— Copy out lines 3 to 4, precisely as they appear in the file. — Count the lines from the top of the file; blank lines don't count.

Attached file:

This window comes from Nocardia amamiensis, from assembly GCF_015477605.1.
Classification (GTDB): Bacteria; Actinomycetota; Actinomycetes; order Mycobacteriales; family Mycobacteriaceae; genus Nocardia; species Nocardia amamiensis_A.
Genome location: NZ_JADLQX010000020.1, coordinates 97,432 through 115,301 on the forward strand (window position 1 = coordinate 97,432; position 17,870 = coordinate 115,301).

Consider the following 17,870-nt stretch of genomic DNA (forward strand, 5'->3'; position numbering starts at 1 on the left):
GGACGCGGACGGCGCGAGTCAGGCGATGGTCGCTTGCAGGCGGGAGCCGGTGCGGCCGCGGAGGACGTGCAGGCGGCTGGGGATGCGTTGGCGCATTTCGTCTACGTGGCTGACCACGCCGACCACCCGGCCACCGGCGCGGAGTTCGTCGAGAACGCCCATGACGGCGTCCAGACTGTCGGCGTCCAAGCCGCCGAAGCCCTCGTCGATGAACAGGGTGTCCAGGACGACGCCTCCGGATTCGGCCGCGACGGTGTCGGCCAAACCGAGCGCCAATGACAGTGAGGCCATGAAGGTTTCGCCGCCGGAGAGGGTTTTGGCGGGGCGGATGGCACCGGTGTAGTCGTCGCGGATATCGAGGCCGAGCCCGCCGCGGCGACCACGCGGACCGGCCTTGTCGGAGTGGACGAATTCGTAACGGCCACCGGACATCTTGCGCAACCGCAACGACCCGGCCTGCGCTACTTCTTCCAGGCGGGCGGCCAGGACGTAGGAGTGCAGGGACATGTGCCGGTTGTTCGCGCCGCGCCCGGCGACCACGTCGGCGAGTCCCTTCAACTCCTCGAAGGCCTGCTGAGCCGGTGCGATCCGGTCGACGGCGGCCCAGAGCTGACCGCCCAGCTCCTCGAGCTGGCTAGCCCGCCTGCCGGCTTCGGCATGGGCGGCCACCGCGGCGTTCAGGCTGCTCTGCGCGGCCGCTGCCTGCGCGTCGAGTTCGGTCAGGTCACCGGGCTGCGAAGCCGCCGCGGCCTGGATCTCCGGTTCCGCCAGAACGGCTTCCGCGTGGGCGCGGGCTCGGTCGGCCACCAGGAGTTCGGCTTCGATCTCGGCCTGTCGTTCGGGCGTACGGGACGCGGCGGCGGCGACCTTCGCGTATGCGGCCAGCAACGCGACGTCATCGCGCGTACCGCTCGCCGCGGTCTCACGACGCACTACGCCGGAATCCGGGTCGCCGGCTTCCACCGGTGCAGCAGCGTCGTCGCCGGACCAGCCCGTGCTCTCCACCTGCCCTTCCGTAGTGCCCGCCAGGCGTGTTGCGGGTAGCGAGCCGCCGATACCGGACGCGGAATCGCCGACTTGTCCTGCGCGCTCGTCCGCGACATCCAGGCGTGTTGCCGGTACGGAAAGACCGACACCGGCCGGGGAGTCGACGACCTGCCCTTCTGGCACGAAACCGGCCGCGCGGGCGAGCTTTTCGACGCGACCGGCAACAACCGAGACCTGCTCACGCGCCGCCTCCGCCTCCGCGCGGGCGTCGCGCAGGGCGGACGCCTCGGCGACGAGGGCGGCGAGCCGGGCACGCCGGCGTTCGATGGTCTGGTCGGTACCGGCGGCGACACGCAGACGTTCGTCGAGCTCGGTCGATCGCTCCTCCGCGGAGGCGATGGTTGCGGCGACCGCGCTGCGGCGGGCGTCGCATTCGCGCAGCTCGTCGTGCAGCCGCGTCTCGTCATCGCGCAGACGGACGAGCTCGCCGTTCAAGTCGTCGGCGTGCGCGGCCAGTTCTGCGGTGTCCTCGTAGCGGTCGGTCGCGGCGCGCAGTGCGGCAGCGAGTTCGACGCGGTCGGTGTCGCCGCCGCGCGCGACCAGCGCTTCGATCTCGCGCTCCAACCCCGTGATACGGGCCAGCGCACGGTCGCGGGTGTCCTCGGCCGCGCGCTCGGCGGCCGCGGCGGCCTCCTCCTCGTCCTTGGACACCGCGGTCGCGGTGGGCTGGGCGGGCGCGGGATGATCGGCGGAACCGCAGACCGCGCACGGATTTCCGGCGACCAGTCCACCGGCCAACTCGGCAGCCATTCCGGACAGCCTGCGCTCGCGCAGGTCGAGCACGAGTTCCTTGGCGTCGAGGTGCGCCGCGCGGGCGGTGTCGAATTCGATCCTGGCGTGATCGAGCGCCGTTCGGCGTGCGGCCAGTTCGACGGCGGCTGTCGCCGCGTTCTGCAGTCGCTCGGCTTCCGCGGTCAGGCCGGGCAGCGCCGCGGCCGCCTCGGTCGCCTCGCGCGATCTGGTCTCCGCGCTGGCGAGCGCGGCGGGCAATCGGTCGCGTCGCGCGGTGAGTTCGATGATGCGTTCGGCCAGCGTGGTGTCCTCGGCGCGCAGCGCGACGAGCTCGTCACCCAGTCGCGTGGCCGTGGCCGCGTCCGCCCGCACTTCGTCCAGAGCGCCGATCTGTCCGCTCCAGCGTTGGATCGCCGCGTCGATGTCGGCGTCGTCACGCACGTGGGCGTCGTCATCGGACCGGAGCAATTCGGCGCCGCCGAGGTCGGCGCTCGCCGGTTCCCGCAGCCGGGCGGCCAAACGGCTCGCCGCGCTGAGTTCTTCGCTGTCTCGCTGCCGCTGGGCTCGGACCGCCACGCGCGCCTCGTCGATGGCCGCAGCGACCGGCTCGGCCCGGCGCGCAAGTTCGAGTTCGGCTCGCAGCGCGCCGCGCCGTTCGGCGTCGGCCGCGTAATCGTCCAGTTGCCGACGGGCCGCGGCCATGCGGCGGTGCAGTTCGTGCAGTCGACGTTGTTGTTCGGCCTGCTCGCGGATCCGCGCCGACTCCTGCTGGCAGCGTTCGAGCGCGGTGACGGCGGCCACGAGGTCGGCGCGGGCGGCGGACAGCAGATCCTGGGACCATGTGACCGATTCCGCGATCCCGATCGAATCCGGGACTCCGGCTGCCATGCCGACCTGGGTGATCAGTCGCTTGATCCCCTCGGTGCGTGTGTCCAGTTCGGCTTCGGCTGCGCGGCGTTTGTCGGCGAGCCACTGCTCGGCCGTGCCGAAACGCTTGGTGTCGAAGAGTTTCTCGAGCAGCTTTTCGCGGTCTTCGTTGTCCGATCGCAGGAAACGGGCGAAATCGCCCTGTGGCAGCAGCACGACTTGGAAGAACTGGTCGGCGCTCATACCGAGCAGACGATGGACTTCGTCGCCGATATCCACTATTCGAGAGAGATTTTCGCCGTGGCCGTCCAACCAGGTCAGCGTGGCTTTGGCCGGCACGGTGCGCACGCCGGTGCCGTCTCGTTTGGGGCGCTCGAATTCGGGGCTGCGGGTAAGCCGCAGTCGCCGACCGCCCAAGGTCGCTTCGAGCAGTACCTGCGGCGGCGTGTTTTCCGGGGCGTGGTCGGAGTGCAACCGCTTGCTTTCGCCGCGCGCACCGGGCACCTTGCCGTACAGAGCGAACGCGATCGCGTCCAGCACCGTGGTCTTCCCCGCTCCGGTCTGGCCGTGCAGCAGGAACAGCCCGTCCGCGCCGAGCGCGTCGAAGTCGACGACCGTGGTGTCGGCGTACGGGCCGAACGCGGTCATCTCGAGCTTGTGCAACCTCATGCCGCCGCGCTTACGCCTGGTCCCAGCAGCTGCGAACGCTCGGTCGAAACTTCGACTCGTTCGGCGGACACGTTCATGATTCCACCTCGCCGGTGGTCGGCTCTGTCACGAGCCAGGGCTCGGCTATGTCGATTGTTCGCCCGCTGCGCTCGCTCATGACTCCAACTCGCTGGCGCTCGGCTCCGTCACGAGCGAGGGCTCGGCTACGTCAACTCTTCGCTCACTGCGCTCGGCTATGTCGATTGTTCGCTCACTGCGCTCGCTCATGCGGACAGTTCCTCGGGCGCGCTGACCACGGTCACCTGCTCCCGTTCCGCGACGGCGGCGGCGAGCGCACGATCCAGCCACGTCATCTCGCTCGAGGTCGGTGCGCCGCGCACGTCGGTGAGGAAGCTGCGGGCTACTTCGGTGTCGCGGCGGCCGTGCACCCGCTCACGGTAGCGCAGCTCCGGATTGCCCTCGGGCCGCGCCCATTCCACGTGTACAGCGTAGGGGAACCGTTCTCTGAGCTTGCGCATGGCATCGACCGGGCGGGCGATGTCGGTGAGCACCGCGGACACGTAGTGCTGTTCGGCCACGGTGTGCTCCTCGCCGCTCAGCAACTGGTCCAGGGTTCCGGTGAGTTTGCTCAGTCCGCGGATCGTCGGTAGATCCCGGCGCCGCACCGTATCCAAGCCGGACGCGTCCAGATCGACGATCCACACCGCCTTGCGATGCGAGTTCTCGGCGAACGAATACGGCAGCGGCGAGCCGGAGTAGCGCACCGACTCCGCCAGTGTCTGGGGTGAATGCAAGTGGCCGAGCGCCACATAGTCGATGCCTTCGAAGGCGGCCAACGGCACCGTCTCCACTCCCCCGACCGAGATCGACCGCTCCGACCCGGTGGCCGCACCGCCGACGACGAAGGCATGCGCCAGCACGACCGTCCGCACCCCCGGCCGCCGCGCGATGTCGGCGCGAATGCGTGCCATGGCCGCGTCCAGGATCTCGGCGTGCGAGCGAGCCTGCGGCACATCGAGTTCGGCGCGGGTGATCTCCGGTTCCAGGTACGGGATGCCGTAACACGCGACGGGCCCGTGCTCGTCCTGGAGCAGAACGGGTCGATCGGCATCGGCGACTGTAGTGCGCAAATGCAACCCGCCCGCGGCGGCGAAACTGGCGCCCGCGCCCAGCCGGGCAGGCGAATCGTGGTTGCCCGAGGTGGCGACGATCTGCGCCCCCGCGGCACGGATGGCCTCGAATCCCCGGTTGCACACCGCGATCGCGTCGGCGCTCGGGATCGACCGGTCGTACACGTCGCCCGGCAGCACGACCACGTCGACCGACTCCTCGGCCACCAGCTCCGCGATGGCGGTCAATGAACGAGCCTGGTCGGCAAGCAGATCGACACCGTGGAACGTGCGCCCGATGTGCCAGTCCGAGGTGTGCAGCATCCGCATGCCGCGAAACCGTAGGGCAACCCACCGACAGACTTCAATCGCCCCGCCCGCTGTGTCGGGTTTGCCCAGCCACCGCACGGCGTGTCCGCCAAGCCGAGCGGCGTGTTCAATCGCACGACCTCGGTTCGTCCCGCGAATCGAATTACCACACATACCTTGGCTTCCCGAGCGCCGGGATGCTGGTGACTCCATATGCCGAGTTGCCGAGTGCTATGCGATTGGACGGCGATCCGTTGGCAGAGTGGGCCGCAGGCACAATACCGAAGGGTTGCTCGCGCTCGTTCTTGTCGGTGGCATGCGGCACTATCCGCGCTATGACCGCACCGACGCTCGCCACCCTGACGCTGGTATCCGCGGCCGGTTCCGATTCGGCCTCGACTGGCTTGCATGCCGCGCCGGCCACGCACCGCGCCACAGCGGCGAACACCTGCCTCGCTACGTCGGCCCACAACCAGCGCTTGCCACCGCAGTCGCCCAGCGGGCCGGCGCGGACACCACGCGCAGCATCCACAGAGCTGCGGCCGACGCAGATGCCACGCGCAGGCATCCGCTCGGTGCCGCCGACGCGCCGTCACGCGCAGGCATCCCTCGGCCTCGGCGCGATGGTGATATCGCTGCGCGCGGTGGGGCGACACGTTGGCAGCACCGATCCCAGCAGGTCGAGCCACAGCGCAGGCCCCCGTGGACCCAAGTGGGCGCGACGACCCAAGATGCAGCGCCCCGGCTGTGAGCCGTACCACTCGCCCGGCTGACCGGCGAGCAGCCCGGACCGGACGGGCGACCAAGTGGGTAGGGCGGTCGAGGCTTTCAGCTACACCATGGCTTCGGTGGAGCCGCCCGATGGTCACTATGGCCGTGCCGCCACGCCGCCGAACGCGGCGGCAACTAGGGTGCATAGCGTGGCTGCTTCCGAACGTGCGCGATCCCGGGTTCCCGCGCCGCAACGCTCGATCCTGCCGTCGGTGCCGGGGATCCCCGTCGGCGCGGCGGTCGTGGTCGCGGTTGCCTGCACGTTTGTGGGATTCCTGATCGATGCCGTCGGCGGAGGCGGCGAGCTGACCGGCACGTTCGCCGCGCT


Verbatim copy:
Genome location: NZ_JADLQX010000020.1, coordinates 97,432 through 115,301 on the forward strand (window position 1 = coordinate 97,432; position 17,870 = coordinate 115,301).

Consider the following 17,870-nt stretch of genomic DNA (forward strand, 5'->3'; position numbering starts at 1 on the left):